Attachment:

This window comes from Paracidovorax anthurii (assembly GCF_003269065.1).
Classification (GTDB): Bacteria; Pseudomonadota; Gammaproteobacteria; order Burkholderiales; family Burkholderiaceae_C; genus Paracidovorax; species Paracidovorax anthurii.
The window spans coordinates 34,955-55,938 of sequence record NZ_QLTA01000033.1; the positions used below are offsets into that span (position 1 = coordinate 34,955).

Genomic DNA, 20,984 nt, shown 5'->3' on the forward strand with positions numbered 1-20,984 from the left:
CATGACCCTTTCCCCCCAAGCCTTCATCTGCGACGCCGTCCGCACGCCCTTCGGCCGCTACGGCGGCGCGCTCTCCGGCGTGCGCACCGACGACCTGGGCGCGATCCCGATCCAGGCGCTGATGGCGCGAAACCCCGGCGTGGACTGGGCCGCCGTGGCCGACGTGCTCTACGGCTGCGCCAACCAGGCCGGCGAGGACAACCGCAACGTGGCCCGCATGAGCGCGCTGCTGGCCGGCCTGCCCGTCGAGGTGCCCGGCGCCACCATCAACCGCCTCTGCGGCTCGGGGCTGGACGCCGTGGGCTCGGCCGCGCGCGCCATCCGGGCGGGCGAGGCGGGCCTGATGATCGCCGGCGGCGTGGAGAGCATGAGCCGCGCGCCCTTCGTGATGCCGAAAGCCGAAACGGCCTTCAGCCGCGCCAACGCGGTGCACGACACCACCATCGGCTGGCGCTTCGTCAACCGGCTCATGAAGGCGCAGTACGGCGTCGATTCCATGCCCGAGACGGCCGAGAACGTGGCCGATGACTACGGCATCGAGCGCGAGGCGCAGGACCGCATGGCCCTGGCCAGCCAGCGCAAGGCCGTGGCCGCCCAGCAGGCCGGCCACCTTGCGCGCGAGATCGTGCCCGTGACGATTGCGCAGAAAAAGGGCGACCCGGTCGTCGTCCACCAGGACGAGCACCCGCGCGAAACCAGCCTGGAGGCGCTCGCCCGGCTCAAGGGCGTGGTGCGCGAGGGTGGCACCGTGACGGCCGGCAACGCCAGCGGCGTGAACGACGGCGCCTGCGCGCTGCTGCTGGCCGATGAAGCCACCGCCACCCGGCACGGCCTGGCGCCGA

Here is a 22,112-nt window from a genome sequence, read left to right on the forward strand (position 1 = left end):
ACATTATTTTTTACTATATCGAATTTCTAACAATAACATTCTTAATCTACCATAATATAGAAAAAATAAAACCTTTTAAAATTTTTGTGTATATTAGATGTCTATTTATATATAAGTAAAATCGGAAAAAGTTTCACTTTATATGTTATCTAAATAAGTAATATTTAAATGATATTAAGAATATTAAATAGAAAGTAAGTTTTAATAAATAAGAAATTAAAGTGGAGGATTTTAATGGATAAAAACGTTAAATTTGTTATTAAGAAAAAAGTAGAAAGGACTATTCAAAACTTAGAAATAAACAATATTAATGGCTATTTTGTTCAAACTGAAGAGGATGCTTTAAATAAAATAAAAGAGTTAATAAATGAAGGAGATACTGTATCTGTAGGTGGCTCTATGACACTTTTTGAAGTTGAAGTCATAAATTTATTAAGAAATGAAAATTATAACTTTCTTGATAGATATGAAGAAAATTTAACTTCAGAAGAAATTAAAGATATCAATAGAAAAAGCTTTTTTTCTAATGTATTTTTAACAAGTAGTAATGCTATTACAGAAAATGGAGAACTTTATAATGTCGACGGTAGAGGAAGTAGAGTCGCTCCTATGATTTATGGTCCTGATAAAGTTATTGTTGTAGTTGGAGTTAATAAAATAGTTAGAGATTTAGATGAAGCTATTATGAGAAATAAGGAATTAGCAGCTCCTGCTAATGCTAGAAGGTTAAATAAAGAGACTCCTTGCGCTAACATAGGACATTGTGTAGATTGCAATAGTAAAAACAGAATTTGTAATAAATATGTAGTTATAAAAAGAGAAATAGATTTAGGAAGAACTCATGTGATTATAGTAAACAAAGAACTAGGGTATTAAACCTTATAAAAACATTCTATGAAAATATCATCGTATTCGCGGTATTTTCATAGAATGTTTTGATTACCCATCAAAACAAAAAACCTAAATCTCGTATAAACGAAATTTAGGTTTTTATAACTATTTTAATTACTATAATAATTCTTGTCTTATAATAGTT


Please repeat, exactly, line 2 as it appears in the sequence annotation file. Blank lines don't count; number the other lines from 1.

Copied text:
Classification (GTDB): Bacteria; Pseudomonadota; Gammaproteobacteria; order Burkholderiales; family Burkholderiaceae_C; genus Paracidovorax; species Paracidovorax anthurii.